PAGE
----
Export settings in Lightroom Preferences

    3. SOFT PROOFING AND HARD PROOFING:
      Soft proofing is using software such as Lightroom, or Photoshop to preview a printer profile.  Soft proofing attempts to simulate what the image will look like when printed on a specific print paper with a specific printer.  I think soft proofing is useful to get you in the right ballpark, but I don’t trust soft proofing completely. It is still pretty unreliable when trying preview exactly what a print will look like.  I use soft proofing to get me close and then I order a test print which is called a hard proof.  Once the test print is made, or arrives from a print shop, I can evaluate it and make any adjustments that I think it needs.  This method is what I rely on when making prints for customers, art shows and galleries.  The videos below help explain soft proofing in Lightroom and Photoshop.
      Great video on soft proofing in Lightroom:  https://www.youtube.com/watch?v=8M9B8ABOb9U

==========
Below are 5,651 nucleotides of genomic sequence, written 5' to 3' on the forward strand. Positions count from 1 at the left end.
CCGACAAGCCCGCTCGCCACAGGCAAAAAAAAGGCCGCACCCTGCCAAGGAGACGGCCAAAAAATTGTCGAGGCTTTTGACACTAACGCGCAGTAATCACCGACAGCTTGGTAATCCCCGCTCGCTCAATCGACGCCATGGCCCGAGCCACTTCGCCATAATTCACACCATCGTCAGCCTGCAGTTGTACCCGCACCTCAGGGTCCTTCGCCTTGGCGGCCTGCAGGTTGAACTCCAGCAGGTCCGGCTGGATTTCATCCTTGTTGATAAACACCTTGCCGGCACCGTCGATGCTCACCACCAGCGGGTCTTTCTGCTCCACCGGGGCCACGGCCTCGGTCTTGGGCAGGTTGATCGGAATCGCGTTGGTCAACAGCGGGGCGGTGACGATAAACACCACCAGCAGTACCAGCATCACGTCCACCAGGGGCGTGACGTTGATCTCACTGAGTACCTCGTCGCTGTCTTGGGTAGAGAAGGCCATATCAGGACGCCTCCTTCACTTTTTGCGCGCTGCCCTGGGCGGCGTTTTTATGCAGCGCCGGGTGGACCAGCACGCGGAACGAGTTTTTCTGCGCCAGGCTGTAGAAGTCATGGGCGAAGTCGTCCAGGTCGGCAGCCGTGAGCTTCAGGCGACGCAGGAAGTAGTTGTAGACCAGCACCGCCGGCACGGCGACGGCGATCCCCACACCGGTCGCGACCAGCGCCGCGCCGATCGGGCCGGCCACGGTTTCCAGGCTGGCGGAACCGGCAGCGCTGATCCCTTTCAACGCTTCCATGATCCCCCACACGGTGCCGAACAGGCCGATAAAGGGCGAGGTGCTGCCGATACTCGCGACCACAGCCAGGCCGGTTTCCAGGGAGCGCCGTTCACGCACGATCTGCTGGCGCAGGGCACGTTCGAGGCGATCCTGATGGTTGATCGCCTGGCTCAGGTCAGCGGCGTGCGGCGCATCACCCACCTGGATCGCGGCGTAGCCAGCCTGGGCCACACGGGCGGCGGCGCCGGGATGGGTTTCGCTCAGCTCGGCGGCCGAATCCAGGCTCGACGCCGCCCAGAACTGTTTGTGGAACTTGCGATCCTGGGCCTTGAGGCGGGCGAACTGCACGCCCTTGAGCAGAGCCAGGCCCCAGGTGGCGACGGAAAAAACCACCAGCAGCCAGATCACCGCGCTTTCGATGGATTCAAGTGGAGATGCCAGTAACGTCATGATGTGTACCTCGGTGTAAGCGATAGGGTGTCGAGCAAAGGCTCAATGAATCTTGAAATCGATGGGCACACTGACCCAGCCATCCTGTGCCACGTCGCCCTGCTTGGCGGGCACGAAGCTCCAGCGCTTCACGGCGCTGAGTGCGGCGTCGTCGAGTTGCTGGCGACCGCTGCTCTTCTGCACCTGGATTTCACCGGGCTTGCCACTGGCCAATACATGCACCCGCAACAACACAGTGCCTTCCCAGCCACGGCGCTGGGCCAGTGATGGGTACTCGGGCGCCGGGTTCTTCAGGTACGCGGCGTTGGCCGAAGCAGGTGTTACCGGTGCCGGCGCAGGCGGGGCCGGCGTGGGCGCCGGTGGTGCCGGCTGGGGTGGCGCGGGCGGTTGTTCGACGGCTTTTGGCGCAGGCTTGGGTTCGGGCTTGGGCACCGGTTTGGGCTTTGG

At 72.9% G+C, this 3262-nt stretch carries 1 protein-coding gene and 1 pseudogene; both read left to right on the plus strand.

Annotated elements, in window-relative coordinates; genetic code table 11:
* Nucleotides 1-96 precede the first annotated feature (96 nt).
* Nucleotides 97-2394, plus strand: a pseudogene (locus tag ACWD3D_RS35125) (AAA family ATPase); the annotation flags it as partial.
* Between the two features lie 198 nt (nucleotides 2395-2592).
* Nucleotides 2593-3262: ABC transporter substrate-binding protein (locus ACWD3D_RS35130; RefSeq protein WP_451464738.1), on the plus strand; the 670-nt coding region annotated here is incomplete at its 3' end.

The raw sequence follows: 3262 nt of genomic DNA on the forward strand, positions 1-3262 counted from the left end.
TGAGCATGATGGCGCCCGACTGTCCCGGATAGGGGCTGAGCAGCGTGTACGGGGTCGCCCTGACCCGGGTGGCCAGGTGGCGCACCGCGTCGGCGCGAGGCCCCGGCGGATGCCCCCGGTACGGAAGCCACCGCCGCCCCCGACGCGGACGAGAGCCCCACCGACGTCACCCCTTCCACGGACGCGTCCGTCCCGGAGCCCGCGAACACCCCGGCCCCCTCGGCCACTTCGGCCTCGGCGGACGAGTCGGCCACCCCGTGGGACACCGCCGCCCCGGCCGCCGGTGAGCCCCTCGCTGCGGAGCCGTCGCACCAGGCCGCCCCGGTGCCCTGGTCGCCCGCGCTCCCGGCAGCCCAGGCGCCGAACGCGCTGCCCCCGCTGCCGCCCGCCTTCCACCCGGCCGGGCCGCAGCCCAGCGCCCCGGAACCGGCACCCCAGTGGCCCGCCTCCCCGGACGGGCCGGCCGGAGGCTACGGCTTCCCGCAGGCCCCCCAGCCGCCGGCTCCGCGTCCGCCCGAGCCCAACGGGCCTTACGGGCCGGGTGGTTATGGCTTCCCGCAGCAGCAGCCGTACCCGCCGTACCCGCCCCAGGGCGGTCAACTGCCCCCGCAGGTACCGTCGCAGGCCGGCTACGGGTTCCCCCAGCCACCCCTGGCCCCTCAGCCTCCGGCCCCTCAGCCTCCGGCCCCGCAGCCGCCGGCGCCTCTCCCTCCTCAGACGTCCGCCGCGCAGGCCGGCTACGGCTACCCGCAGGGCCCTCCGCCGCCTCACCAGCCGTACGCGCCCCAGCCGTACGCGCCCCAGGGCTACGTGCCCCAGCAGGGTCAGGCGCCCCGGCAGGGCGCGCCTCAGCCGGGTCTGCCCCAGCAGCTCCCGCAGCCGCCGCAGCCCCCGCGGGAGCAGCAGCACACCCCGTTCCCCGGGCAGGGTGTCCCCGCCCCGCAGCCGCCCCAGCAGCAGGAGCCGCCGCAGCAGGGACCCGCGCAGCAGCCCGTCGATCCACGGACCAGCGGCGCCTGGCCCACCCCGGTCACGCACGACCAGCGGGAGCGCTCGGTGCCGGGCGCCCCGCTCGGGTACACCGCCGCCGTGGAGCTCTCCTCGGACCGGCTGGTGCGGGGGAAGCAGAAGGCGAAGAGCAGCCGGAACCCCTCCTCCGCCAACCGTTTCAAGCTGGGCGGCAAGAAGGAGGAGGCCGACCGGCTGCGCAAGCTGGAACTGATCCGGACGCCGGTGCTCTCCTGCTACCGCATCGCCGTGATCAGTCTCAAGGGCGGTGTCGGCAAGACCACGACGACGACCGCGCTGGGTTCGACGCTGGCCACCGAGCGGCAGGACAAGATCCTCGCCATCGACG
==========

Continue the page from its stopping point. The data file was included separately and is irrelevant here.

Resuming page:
Another video about basic soft proofing in Photoshop: https://www.youtube.com/watch?v=Y47uoKE_dAs
    4. SHARPEN APPROPRIATELY FOR EACH PRINT MEDIUM AND SIZE.
      Each print medium I use requires different levels of sharpening to look it’s best.  For instance, noise from over sharpening shows up easier on metal prints.  Both acrylic and traditional inkjet prints are more forgiving and hide minor noise and digital artifacts better.  Canvas is the most forgiving.  Print size is also something to consider.  What does this mean in practical terms for my workflow?  I’ve adopted a simple and flexible approach to sharpening.  I do normal output sharpening in Lightroom or ACR to correct for softness introduced by camera, lens, and the RAW format.  The amount varies for each image.  I continue with my workflow in photoshop to produce a master file with all layers and adjustments preserved if possible.  If I’m going to make a print, I save a flattened copy of the master file and sharpen it specifically for that print size and medium.  Sometimes it doesn’t need additional sharpening, but if it does it’s usually the last adjustment I make before sending it to print.  As a general guideline, I sharpen more for smaller prints, and less for larger prints.  The is counter intuitive for many people, but I’ve found that smaller prints need more because they lose sharpness when they are scaled down, and large prints tend to show any unwanted effects that might arise from over sharpening.  This is my personal preference and there are other factors to consider including the view distance.